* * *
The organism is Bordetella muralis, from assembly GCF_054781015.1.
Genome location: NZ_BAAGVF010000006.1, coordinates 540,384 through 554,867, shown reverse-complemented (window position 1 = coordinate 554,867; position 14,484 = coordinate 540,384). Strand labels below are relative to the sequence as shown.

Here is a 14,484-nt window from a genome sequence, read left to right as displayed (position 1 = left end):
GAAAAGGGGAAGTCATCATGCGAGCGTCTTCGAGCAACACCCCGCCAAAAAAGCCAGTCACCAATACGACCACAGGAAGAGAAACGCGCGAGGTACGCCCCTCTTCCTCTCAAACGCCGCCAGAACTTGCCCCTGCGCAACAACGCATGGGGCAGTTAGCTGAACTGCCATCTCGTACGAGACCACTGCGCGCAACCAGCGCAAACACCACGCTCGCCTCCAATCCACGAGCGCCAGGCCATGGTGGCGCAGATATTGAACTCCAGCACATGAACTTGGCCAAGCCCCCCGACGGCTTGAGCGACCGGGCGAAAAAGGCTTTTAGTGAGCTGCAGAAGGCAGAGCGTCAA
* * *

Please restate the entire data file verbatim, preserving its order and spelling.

The organism is Bordetella muralis, from assembly GCF_054781015.1.
Genome location: NZ_BAAGVF010000006.1, coordinates 540,384 through 554,867, shown reverse-complemented (window position 1 = coordinate 554,867; position 14,484 = coordinate 540,384). Strand labels below are relative to the sequence as shown.

Here is a 14,484-nt window from a genome sequence, read left to right as displayed (position 1 = left end):
GAAAAGGGGAAGTCATCATGCGAGCGTCTTCGAGCAACACCCCGCCAAAAAAGCCAGTCACCAATACGACCACAGGAAGAGAAACGCGCGAGGTACGCCCCTCTTCCTCTCAAACGCCGCCAGAACTTGCCCCTGCGCAACAACGCATGGGGCAGTTAGCTGAACTGCCATCTCGTACGAGACCACTGCGCGCAACCAGCGCAAACACCACGCTCGCCTCCAATCCACGAGCGCCAGGCCATGGTGGCGCAGATATTGAACTCCAGCACATGAACTTGGCCAAGCCCCCCGACGGCTTGAGCGACCGGGCGAAAAAGGCTTTTAGTGAGCTGCAGAAGGCAGAGCGTCAA